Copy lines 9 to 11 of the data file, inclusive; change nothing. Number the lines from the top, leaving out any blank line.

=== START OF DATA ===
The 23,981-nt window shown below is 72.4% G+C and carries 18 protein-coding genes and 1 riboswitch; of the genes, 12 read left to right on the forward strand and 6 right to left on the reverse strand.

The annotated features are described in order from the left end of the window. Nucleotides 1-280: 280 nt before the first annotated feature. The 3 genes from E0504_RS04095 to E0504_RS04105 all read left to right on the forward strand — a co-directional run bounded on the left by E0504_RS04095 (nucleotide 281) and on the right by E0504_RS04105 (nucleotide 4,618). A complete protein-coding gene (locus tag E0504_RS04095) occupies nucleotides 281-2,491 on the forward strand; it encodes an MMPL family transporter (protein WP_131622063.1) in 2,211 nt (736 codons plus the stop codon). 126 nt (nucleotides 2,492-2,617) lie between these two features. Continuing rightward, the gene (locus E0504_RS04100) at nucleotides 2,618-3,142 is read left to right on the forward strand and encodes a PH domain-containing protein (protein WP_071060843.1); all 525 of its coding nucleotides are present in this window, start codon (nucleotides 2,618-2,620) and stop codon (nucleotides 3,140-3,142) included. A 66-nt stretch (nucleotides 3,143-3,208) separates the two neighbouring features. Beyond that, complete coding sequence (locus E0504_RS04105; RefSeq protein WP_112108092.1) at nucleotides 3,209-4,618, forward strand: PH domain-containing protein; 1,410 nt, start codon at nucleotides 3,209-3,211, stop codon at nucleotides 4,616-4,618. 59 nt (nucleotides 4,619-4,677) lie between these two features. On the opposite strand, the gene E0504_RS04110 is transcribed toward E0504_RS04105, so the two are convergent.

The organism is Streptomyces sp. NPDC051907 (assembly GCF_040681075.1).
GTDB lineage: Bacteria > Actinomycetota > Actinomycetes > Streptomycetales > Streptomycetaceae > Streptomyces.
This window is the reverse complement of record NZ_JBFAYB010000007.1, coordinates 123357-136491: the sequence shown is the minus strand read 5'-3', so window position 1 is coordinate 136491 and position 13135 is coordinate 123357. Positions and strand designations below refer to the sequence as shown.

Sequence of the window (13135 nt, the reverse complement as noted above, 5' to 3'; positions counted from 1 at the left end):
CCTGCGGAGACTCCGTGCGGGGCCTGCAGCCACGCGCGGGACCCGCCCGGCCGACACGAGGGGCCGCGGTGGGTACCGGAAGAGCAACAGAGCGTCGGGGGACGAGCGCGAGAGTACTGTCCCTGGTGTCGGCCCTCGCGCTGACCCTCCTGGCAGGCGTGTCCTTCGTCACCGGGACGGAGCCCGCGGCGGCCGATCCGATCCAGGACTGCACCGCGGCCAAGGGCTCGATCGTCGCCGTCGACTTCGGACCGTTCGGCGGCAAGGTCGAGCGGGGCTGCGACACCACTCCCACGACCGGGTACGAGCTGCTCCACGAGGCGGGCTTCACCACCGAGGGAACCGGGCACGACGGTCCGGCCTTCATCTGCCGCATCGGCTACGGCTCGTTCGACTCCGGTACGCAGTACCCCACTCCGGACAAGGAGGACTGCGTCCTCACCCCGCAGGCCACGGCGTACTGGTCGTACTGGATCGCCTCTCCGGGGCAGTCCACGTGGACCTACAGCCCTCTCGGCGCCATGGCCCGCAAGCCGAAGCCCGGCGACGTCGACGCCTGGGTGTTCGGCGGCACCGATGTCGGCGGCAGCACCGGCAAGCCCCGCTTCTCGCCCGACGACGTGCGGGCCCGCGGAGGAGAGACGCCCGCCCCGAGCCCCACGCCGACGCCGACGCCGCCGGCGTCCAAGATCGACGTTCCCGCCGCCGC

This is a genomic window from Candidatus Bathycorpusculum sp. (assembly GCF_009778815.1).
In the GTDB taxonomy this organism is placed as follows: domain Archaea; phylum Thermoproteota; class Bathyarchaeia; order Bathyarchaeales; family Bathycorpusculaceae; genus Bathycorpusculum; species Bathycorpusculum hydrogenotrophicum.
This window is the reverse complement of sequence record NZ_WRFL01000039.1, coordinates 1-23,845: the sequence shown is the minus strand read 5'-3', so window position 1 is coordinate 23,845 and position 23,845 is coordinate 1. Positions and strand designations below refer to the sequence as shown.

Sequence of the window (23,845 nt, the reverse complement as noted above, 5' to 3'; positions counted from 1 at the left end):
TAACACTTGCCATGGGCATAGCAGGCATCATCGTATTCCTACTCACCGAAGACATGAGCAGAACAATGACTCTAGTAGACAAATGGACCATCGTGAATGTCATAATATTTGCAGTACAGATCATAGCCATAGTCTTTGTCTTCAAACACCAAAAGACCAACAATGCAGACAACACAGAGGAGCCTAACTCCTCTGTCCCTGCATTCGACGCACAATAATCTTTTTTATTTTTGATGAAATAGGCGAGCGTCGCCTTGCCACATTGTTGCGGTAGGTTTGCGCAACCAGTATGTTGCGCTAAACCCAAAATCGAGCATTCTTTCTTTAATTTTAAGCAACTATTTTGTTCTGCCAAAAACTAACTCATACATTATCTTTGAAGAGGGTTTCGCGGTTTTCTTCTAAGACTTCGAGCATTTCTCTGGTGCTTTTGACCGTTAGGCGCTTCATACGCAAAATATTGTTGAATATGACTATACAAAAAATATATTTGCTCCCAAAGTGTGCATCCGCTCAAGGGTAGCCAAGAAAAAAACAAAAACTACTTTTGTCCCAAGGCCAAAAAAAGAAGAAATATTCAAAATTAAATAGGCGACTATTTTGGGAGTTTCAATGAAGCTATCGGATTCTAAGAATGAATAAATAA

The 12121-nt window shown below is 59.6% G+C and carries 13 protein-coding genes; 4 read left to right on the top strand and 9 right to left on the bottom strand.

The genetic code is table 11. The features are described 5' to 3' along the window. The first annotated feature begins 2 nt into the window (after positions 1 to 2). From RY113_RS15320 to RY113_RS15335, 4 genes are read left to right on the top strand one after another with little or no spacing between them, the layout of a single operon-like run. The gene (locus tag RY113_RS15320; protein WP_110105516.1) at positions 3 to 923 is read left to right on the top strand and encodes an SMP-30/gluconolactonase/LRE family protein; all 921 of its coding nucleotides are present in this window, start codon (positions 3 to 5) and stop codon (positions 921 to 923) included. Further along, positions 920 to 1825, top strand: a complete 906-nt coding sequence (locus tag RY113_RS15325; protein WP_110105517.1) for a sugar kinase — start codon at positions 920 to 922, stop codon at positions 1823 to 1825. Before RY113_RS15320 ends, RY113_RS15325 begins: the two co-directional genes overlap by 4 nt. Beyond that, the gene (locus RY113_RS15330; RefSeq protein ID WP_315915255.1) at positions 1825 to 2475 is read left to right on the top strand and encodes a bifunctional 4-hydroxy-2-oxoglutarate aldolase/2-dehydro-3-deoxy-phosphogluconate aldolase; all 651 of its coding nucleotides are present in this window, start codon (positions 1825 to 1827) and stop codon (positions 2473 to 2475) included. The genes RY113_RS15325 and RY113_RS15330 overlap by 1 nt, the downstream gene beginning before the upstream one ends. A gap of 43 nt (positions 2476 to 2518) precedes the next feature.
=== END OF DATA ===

In the GTDB taxonomy this organism is placed as follows: domain Archaea; phylum Thermoproteota; class Bathyarchaeia; order Bathyarchaeales; family Bathycorpusculaceae; genus Bathycorpusculum; species Bathycorpusculum hydrogenotrophicum.
This window is the reverse complement of sequence record NZ_WRFL01000039.1, coordinates 1-23,845: the sequence shown is the minus strand read 5'-3', so window position 1 is coordinate 23,845 and position 23,845 is coordinate 1. Positions and strand designations below refer to the sequence as shown.

Sequence of the window (23,845 nt, the reverse complement as noted above, 5' to 3'; positions counted from 1 at the left end):